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In Australia with the Diggers!

By Mike Rankin
M.D., Capt., MC, USN (Ret)

When I served in Vietnam, our Marine base was very close to an Australian base camp.  There was a lot of interaction between us, we became fast friends, the "diggers" and us Marines.  Over the years some of us have stayed in touch.  In early November, I got an invitation to join them at their Remembrance Day celebrations, an invitation I was honored to receive and eager to accept. It was also the centenary of the Royal Australian Navy, so that made it even more special.  I flew to Australia with a fellow retired Navy officer and his partner, a pediatric dentist.  We landed in Sydney, took a hotel across the street from the ANZAC memorial, where the ceremony was held, and took a couple tours to other parts of the country.  I was asked to speak at the ceremony, and I did so very briefly, just saying how honored I was to be included, and how much my friendship with the "diggers" meant to me over the years.  It was much like the ceremony I lead every year at the Congressional Cemetery on Veterans Day, except that instead of "Taps" they conclude with a trumpet solo called "The Last Post."  Equally moving.  We had a wonderful reunion, comparing our post-Vietnam stories, showing pictures of their spouses and partners and kids.  They congratulated me on the repeal of DADT, without a hint of "what took you so long!"  It was everything I hoped it would be, well worth the very very long flight.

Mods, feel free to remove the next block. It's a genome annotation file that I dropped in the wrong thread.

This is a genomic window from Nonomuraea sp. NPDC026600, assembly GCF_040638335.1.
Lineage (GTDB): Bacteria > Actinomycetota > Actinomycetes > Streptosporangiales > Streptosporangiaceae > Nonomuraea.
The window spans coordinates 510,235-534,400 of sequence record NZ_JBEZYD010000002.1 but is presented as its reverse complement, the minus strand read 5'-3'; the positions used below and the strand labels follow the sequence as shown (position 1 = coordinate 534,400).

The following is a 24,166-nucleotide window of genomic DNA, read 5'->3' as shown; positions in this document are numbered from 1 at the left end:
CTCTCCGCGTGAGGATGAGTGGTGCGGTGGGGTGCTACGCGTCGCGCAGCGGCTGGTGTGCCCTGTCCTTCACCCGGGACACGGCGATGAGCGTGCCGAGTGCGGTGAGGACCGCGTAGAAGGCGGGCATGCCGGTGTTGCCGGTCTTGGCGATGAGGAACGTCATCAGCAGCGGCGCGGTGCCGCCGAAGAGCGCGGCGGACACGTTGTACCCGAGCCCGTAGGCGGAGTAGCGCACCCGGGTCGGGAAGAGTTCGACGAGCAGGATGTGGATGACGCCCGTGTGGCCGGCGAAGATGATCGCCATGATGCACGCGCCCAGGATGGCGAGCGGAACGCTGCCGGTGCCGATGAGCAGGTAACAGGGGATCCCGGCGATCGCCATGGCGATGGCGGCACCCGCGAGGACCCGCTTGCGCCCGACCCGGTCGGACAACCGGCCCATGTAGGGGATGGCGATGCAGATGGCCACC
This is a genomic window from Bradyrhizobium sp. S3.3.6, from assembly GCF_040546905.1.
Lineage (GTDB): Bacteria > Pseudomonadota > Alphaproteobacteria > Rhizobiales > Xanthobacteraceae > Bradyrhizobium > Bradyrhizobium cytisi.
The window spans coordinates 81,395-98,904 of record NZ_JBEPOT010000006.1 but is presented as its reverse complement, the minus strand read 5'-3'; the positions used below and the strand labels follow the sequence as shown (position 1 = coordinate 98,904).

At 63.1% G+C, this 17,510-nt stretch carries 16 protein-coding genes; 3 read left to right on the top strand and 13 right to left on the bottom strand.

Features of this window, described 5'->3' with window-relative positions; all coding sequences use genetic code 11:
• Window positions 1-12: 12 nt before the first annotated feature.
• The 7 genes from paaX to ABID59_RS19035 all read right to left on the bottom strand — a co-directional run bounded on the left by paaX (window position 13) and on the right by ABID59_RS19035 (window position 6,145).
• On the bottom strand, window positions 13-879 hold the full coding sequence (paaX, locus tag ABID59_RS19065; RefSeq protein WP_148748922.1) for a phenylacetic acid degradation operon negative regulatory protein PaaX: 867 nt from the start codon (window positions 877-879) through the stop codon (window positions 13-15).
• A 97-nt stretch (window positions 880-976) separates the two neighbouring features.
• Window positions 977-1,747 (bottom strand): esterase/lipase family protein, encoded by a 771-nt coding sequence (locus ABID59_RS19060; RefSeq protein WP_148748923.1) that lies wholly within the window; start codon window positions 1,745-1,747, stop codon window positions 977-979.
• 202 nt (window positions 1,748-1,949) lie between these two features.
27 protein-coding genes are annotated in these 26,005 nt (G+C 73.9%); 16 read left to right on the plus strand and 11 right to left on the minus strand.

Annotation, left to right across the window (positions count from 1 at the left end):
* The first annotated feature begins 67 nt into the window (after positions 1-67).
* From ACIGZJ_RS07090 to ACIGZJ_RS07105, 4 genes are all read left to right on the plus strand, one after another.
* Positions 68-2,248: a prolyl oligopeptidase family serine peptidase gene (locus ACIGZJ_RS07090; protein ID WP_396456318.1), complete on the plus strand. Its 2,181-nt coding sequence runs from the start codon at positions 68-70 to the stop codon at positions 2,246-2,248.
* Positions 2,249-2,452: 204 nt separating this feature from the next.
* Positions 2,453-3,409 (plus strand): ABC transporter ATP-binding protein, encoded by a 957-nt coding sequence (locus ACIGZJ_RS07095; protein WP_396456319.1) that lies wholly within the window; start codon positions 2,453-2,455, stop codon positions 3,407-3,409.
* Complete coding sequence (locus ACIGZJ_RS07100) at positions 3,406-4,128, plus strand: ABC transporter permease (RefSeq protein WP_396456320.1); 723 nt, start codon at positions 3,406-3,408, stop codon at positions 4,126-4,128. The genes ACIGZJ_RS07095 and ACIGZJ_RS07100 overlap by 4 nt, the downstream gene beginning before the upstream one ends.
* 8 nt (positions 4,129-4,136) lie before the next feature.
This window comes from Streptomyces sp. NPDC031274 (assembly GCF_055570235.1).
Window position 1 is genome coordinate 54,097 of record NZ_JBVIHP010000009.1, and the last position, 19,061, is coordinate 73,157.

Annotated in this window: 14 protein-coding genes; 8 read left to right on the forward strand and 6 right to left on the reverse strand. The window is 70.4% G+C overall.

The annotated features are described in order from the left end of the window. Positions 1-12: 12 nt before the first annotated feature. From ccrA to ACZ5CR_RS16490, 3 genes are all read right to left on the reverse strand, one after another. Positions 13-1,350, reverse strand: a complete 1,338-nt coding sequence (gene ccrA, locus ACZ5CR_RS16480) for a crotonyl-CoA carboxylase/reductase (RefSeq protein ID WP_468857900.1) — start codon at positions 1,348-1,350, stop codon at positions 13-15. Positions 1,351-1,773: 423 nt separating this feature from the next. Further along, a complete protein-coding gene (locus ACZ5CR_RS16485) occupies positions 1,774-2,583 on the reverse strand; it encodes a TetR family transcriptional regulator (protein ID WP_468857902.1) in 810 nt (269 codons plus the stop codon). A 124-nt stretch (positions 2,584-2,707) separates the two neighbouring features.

That was November.  In December I had another military experience, this one at National Harbor, near Washington.  It was the Biennial convention of Reform Judaism, with about 5,000 delegates from all over North America.  I was asked to speak about my 30 years as a Jewish lay leader.  The title of the panel was "reaching out to our Jewish service women and men."  It included one of only two rabbis I've met in my many years in the leadership of the Reform movement that I consider homophobic.  The other was in the audience.

I spoke about a Passover seder I led in Yokosuka, Japan, where my young assistant, the son of an American Navy officer and a Japanese Naval architect, translated the prayers into Japanese.  I spoke of mentoring the conversion to Judaism of a fellow officer while on board our ship on Yankee Station, off the coast of Vietnam.  And I spoke of the attempted suicide of a young sailor, brought on because a fundamentalist chaplain told him God would send him straight to hell for his feelings about men, even if he never acted on those feelings.

After the panel was over, both of the rabbis came up to me to apologize for their previous comments about gay people, saying they very much regretted any pain they might have caused.  They also expressed outrage at the chaplain's treatment of the young sailor.

In the Jewish tradition, this is called "making tshuvah."  Literally, turning from the bad to the good.  That they did.  It was wonderful to see.

  2012 Gay Military Signal